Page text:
So we are with God: He is the ultimate Gift Giver, the creator of everything including us, and there is nothing that we own or are that He hasn’t already supplied us with. Vaguely aware, like five-year-olds, of the disproportionate nature of our relationship, we seek to give Him something that is worthy of His receiving, only, like five year olds, we are incapable of creating anything of this quality.

“I give Him my love,”  people say. “and my worship, and my faith.”

You Didn’t Make These

That’s all fine and good, but they’re not yours, you know — we love Him because He loved us first (1 John 4: 19) and the very faith we need to believe in and trust Him generates from God Himself — John 6: 44 tells us, “No one can come to me unless the Father who sent me draws him,” and Ephesians 2: 9 reminds, “For it is by grace you have been saved, through faith — and this not from yourselves, it is the gift of God — not by works, so that no one can boast.”

But too frequently we do boast, attributing our feelings of love, the songs we sing, our upright and righteous external activities, as gifts that we generate from within ourselves and graciously offer to His hands. We forget that any mercy, any grace, any kindness or compassion or form of righteousness that we exhibit, are essentially items on God’s dresser that we pull off and wrap.

What do we give the Person who made everything, including our lives and our souls? Child of Eden, original oil painting by Steve Henderson; licensed open edition print at Framed Canvas Art.

In John 14: 23, Jesus tells us, “If anyone loves me, he will obey my teaching. My Father will love him, and we will come to him and make our home with him.” Because God lives within us, we tell ourselves that we should be good, always, and if we’re not, then we’re not real Christians somehow.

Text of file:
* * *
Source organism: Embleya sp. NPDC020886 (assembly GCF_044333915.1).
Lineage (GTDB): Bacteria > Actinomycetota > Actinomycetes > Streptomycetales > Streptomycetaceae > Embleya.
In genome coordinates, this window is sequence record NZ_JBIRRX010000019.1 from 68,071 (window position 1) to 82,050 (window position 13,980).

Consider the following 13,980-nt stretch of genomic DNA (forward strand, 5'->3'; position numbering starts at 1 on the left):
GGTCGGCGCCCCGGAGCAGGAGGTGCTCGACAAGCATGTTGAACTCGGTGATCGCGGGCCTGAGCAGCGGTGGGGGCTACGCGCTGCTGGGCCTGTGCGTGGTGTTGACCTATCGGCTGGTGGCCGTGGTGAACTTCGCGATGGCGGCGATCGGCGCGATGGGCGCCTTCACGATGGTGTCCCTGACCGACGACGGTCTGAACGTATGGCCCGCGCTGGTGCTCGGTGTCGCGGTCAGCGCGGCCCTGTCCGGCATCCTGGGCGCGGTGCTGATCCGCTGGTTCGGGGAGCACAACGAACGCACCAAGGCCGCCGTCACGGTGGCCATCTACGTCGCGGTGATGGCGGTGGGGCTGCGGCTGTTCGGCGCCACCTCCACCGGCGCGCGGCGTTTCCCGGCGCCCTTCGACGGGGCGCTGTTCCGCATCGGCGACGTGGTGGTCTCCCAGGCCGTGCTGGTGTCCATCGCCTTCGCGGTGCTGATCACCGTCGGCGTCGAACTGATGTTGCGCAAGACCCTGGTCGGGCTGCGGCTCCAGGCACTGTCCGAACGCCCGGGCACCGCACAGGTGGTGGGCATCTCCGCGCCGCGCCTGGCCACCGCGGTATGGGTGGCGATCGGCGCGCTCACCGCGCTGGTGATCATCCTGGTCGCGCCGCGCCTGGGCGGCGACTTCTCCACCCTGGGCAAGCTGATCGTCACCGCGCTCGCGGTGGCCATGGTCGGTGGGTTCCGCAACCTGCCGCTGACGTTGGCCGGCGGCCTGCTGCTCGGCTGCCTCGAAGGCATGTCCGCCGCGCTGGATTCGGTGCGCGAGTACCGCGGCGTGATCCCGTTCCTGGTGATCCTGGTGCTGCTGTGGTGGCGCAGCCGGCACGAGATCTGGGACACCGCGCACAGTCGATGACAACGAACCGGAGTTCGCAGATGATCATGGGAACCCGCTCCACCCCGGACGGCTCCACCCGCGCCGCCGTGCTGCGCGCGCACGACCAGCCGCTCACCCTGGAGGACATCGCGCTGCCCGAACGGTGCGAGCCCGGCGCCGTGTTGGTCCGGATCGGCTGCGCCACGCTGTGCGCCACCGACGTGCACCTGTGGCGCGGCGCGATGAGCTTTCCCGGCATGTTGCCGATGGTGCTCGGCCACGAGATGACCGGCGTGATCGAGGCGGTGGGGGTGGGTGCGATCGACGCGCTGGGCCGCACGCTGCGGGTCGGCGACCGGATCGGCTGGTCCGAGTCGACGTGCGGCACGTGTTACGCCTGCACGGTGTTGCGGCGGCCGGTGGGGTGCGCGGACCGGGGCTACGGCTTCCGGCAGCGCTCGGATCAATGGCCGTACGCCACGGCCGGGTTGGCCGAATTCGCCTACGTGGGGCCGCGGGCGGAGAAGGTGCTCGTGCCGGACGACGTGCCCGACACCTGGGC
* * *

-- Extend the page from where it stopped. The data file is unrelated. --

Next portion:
But Galatians 5: 7 reminds us that “the sinful nature desires what is contrary to the Spirit, and the Spirit what is contrary to the sinful nature, They are in conflict with each other, so that you do not do what you want.”

Saved, but Sinners

We are saved, but we must not forget that we are saved sinners, and as long as we live on this earth, we will battle with our flesh. Part of this battle means that we won’t always feel worshipful, grateful, patient, and trustful of God’s compassion and love in our lives. There will be a day when we long for and ache for something so badly, so achingly, so strongly — and God remains silent — that we lash out in anger and frustration.

And then immediately chastise ourselves because we’re not supposed to feel like that.

This happened to me. I had been in a state of prayer, for a long long time, for something — a wild irrational dream that only God could put in my heart — but which He did not choose to fulfill, or take away. Standing at the edge of the beach, with the Red Sea in front of me and Pharoah’s troops behind, I gave Him the only thing I had left within me to give:

I gave Him my frustration, my anger, my hurt, my pain, my envy, my malice, my bitterness, my total and absolute distrust in His word and His nature, and I dumped it all at His feet. It was a pathetic, ugly offering, but as far as anything I could generate or make, all on my own, it was all I had. I emptied myself of myself, and asked Him to fill me with Him.